Unweaving the Moonlight

Philosophy will clip an Angel’s wings,
Conquer all mysteries by rule and line,
Empty the haunted air, and gnoméd mine—
Unweave a rainbow, as it erewhile made
The tender-person’d Lamia melt into a shade.

—John Keats, from “Lamia”

In Unweaving the Rainbow: Science, Delusion and the Appetite for Wonder, the scientist Richard Dawkins addresses the accusation that science somehow robs wonder from the world. He points to John Keats’ complaint about Sir Isaac Newton’s experiments with refracted light, for example, and argues that a rainbow is no less beautiful just because we know how it comes into being.

Having myself had the occasion twice to see a triple rainbow span a dark shelf of eastern clouds as the sun sank westward, I’d have to agree. Beauty, grandeur, and enormity remain beautiful, grand, and enormous even when a thing is understood. What’s more, sometimes understanding actually adds to our amazement. Consider, for example, the sweep of stars in a night sky. Having an idea of just how truly far away they are—that what we see as constellations are not flat, but rather consist of suns at different distances from us—adds to the wonder of it all, just as knowing that the moon is just over a light-second distant adds to my awe.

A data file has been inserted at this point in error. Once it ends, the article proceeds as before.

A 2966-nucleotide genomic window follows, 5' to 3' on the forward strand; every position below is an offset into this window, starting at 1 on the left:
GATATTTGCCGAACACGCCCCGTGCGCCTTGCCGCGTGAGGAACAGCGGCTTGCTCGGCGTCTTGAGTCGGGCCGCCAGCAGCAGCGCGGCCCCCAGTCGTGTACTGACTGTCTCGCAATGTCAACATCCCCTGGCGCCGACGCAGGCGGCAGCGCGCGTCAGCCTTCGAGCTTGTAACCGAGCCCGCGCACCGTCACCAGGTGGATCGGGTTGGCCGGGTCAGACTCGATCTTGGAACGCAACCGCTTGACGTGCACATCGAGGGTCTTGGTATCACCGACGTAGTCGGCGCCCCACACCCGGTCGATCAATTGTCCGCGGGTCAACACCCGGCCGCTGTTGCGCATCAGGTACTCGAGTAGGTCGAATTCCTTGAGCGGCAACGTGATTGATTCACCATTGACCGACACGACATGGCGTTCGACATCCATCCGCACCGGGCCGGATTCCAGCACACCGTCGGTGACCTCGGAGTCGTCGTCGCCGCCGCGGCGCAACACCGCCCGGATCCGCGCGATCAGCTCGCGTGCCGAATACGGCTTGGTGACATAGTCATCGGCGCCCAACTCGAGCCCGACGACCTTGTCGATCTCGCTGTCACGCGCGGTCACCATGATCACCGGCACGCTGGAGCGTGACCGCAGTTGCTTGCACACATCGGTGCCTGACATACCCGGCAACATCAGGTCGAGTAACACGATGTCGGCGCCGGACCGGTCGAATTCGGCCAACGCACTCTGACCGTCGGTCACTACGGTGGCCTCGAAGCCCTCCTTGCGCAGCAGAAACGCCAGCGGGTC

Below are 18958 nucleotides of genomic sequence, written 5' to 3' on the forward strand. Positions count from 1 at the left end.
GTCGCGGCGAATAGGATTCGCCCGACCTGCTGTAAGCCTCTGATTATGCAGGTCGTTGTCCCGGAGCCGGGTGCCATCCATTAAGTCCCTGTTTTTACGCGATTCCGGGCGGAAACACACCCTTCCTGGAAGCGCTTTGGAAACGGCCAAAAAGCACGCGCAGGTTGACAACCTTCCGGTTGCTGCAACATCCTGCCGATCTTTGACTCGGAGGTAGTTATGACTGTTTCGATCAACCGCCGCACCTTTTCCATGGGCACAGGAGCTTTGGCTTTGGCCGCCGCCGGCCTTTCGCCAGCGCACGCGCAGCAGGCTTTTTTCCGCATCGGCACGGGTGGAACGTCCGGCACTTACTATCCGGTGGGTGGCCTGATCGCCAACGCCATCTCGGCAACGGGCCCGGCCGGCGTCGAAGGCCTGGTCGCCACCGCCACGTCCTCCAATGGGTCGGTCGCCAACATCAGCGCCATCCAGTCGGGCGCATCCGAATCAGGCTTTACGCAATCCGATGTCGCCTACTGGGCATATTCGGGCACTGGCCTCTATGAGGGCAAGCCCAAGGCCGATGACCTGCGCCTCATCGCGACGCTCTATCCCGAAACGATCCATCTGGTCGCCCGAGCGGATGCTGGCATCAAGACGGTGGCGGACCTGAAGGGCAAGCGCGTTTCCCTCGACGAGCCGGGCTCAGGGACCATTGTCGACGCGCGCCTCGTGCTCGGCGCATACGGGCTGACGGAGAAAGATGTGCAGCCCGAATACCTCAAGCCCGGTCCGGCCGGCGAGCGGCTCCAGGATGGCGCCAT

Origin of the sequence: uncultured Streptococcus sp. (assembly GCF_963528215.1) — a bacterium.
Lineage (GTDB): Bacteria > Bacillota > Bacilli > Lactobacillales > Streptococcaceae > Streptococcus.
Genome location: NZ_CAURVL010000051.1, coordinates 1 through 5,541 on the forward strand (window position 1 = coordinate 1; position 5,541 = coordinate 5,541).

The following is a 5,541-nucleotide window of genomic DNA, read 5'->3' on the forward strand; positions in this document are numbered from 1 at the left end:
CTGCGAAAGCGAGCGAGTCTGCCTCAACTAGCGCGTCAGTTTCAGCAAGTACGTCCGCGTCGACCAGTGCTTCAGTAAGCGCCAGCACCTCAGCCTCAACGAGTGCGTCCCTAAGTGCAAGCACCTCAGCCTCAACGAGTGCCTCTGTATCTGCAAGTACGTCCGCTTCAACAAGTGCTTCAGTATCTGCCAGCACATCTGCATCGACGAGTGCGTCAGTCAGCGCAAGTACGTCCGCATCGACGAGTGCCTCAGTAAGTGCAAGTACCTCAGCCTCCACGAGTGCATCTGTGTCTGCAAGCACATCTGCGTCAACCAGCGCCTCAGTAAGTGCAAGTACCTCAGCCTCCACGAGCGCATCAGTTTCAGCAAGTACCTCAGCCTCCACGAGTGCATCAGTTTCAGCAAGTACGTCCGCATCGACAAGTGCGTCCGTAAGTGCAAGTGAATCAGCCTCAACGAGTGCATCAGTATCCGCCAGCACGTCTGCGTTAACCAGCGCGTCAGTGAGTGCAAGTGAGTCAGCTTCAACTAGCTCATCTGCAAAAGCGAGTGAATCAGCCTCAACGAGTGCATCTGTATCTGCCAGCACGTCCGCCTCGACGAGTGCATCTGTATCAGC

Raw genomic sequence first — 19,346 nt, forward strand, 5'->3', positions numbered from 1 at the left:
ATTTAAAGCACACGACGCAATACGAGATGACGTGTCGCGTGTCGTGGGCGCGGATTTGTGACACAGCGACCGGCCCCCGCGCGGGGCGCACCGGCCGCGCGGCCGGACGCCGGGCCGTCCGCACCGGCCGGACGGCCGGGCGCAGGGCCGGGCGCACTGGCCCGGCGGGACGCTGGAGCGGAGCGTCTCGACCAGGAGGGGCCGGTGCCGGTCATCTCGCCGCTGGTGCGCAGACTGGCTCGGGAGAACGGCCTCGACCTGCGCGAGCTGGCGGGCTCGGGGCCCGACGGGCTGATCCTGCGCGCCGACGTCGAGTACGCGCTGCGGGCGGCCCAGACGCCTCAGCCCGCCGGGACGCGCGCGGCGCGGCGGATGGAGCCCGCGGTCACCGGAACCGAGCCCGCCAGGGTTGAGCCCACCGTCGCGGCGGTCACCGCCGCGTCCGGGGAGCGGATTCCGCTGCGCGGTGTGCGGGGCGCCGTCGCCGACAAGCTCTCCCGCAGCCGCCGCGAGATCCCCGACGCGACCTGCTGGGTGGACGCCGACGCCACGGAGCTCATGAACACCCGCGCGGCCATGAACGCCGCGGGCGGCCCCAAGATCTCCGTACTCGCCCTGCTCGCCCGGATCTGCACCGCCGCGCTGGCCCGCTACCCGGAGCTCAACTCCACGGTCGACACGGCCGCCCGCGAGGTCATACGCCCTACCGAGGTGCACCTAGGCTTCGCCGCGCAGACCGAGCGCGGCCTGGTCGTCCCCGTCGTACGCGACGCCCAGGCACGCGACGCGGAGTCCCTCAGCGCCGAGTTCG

I do sympathize with Keats, however, in that science “empt[ies] the haunted air.” There was a time when I could look upon a cloud-veiled moon with a deliciously spooky shiver. I grew up on monster movies such as the Hammer Dracula pictures and Universal Studios’ The Wolf Man, starring Lon Chaney as poor, doomed Larry Talbot. Recently, I went to see the Wolf Man remake, featuring Benicio Del Toro and Anthony Hopkins, and while I thoroughly enjoyed it—even admired it—walking outside afterward to view the full moon just didn’t have the same effect. Rationalism has killed my boyhood monsters…and I miss them.

The only one remaining is that unwelcome bitch who lurks in the mirror when the lights are off, waiting to claw out my eyes. Somehow she got her hooks into my soul in second or third grade, and she just won’t let go. Science tells me that a mirror is just a flat piece of glass; she insists it’s a window. As terrible as it sounds, maybe some part of me wants to believe her.

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